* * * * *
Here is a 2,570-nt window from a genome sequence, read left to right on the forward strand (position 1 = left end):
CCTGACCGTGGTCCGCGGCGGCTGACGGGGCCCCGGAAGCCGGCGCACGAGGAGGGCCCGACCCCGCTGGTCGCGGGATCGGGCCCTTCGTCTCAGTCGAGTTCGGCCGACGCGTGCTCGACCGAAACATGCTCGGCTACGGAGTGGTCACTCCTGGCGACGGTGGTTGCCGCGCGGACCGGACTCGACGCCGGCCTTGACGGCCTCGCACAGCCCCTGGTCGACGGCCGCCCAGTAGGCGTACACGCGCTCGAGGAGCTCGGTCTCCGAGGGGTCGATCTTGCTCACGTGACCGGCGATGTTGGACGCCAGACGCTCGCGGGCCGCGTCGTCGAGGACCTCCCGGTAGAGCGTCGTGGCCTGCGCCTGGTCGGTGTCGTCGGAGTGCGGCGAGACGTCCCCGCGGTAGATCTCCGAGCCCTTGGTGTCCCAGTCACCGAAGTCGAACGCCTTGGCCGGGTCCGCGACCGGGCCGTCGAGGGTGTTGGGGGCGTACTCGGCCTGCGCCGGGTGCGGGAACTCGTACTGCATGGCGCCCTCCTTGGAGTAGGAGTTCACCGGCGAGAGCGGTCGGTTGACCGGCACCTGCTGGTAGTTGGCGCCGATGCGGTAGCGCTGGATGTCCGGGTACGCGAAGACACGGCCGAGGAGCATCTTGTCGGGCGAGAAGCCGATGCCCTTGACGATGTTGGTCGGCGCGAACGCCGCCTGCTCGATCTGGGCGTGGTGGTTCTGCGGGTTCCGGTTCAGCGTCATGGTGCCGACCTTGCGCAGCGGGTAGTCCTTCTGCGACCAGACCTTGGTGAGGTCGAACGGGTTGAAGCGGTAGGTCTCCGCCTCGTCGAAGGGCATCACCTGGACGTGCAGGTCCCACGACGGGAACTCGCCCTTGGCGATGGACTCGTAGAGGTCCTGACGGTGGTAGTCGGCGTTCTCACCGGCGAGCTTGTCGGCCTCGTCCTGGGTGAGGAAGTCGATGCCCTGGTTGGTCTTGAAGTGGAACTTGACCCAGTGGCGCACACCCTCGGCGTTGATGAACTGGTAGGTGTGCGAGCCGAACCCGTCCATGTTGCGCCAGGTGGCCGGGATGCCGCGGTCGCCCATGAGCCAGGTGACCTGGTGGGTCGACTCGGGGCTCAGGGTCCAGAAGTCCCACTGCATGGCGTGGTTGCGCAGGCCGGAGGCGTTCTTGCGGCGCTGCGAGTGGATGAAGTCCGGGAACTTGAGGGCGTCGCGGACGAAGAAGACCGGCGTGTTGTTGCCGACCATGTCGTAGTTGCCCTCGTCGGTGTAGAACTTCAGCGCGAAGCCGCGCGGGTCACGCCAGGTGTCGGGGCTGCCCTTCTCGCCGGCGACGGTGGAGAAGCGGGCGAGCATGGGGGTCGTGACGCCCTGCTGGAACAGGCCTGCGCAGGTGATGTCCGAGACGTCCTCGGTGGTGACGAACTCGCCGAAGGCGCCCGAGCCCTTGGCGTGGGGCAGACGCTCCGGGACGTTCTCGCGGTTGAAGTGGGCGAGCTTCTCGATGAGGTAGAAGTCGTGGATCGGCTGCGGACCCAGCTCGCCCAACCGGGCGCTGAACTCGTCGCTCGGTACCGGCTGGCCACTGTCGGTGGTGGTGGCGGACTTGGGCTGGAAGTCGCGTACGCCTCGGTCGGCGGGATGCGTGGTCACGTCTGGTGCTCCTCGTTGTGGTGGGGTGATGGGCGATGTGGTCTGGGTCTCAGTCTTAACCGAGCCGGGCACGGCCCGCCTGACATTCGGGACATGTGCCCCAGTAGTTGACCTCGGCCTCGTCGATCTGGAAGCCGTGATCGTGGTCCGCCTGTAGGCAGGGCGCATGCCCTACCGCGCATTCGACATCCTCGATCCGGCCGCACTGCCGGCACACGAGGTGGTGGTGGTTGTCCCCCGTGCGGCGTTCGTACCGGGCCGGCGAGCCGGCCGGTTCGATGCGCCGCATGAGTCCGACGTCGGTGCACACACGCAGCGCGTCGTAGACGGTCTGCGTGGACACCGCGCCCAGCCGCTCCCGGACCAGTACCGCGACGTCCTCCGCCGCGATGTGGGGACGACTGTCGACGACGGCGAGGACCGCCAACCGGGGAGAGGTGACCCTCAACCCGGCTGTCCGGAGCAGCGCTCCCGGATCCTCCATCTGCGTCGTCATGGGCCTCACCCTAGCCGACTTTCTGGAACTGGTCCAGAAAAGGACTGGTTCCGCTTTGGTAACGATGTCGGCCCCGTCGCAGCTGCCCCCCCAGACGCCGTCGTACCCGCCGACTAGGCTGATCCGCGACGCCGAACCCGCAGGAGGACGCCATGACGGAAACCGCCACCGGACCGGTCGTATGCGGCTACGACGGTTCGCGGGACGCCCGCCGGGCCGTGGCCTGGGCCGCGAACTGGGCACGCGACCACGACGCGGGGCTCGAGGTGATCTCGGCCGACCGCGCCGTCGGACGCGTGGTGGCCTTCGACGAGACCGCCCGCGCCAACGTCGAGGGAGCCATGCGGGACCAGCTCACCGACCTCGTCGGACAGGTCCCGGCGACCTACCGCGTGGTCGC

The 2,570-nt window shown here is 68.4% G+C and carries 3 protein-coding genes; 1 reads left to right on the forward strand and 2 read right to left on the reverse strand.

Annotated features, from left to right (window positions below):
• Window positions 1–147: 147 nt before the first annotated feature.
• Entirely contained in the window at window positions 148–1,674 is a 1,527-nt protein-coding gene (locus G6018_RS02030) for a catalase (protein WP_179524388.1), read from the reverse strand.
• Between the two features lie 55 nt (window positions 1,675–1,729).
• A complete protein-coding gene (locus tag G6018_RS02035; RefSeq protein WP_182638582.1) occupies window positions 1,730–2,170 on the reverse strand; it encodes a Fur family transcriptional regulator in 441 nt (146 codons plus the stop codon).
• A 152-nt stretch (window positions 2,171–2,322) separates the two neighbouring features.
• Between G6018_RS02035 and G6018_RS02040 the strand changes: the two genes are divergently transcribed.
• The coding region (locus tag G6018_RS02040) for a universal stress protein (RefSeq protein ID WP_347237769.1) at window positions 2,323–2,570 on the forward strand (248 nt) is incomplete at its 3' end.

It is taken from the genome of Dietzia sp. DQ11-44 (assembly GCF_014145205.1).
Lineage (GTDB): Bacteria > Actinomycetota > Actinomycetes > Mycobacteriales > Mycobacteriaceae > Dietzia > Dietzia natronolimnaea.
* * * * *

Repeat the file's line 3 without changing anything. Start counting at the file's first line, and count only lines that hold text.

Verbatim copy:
The 2,570-nt window shown here is 68.4% G+C and carries 3 protein-coding genes; 1 reads left to right on the forward strand and 2 read right to left on the reverse strand.